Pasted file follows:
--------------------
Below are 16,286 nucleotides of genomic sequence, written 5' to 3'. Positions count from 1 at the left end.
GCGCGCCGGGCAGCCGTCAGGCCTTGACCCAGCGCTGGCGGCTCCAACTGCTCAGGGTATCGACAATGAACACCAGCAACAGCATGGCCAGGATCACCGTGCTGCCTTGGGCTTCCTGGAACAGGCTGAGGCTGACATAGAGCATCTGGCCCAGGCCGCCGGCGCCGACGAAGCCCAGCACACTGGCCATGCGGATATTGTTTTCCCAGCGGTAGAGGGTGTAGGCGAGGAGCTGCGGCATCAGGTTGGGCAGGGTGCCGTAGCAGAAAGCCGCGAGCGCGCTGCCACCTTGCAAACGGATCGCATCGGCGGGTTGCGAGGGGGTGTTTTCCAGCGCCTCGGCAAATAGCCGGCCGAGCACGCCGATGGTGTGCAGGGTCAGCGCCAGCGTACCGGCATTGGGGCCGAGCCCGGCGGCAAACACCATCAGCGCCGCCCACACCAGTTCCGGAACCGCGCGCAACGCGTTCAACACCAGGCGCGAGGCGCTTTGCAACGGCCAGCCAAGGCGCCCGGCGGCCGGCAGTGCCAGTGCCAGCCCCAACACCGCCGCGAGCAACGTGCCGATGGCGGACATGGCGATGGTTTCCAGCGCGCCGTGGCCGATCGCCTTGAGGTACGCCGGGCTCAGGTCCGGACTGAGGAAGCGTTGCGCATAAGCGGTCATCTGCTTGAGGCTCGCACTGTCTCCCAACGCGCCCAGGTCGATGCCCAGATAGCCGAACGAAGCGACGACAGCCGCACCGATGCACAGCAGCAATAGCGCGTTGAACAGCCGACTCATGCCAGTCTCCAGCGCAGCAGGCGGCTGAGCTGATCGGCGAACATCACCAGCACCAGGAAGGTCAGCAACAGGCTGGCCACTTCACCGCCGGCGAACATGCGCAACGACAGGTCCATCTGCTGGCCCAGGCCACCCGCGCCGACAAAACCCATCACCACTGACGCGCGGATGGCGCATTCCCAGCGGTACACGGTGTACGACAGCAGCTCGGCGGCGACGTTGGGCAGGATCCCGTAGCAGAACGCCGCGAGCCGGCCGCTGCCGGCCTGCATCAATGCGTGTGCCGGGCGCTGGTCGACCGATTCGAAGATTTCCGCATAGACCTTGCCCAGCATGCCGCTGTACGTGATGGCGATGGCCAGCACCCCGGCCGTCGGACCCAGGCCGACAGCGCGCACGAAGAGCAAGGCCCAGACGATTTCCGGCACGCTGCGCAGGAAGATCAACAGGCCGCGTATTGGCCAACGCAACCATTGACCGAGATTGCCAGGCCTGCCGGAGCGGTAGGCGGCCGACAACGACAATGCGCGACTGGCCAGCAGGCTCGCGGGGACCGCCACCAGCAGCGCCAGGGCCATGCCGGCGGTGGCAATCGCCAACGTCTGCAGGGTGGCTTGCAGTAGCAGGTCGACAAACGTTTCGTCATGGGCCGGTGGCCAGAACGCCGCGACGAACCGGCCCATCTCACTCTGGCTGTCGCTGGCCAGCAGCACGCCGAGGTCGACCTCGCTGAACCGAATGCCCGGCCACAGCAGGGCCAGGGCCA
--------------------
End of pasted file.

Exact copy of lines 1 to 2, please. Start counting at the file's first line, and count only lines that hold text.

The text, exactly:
Below are 16,286 nucleotides of genomic sequence, written 5' to 3'. Positions count from 1 at the left end.
GCGCGCCGGGCAGCCGTCAGGCCTTGACCCAGCGCTGGCGGCTCCAACTGCTCAGGGTATCGACAATGAACACCAGCAACAGCATGGCCAGGATCACCGTGCTGCCTTGGGCTTCCTGGAACAGGCTGAGGCTGACATAGAGCATCTGGCCCAGGCCGCCGGCGCCGACGAAGCCCAGCACACTGGCCATGCGGATATTGTTTTCCCAGCGGTAGAGGGTGTAGGCGAGGAGCTGCGGCATCAGGTTGGGCAGGGTGCCGTAGCAGAAAGCCGCGAGCGCGCTGCCACCTTGCAAACGGATCGCATCGGCGGGTTGCGAGGGGGTGTTTTCCAGCGCCTCGGCAAATAGCCGGCCGAGCACGCCGATGGTGTGCAGGGTCAGCGCCAGCGTACCGGCATTGGGGCCGAGCCCGGCGGCAAACACCATCAGCGCCGCCCACACCAGTTCCGGAACCGCGCGCAACGCGTTCAACACCAGGCGCGAGGCGCTTTGCAACGGCCAGCCAAGGCGCCCGGCGGCCGGCAGTGCCAGTGCCAGCCCCAACACCGCCGCGAGCAACGTGCCGATGGCGGACATGGCGATGGTTTCCAGCGCGCCGTGGCCGATCGCCTTGAGGTACGCCGGGCTCAGGTCCGGACTGAGGAAGCGTTGCGCATAAGCGGTCATCTGCTTGAGGCTCGCACTGTCTCCCAACGCGCCCAGGTCGATGCCCAGATAGCCGAACGAAGCGACGACAGCCGCACCGATGCACAGCAGCAATAGCGCGTTGAACAGCCGACTCATGCCAGTCTCCAGCGCAGCAGGCGGCTGAGCTGATCGGCGAACATCACCAGCACCAGGAAGGTCAGCAACAGGCTGGCCACTTCACCGCCGGCGAACATGCGCAACGACAGGTCCATCTGCTGGCCCAGGCCACCCGCGCCGACAAAACCCATCACCACTGACGCGCGGATGGCGCATTCCCAGCGGTACACGGTGTACGACAGCAGCTCGGCGGCGACGTTGGGCAGGATCCCGTAGCAGAACGCCGCGAGCCGGCCGCTGCCGGCCTGCATCAATGCGTGTGCCGGGCGCTGGTCGACCGATTCGAAGATTTCCGCATAGACCTTGCCCAGCATGCCGCTGTACGTGATGGCGATGGCCAGCACCCCGGCCGTCGGACCCAGGCCGACAGCGCGCACGAAGAGCAAGGCCCAGACGATTTCCGGCACGCTGCGCAGGAAGATCAACAGGCCGCGTATTGGCCAACGCAACCATTGACCGAGATTGCCAGGCCTGCCGGAGCGGTAGGCGGCCGACAACGACAATGCGCGACTGGCCAGCAGGCTCGCGGGGACCGCCACCAGCAGCGCCAGGGCCATGCCGGCGGTGGCAATCGCCAACGTCTGCAGGGTGGCTTGCAGTAGCAGGTCGACAAACGTTTCGTCATGGGCCGGTGGCCAGAACGCCGCGACGAACCGGCCCATCTCACTCTGGCTGTCGCTGGCCAGCAGCACGCCGAGGTCGACCTCGCTGAACCGAATGCCCGGCCACAGCAGGGCCAGGGCCA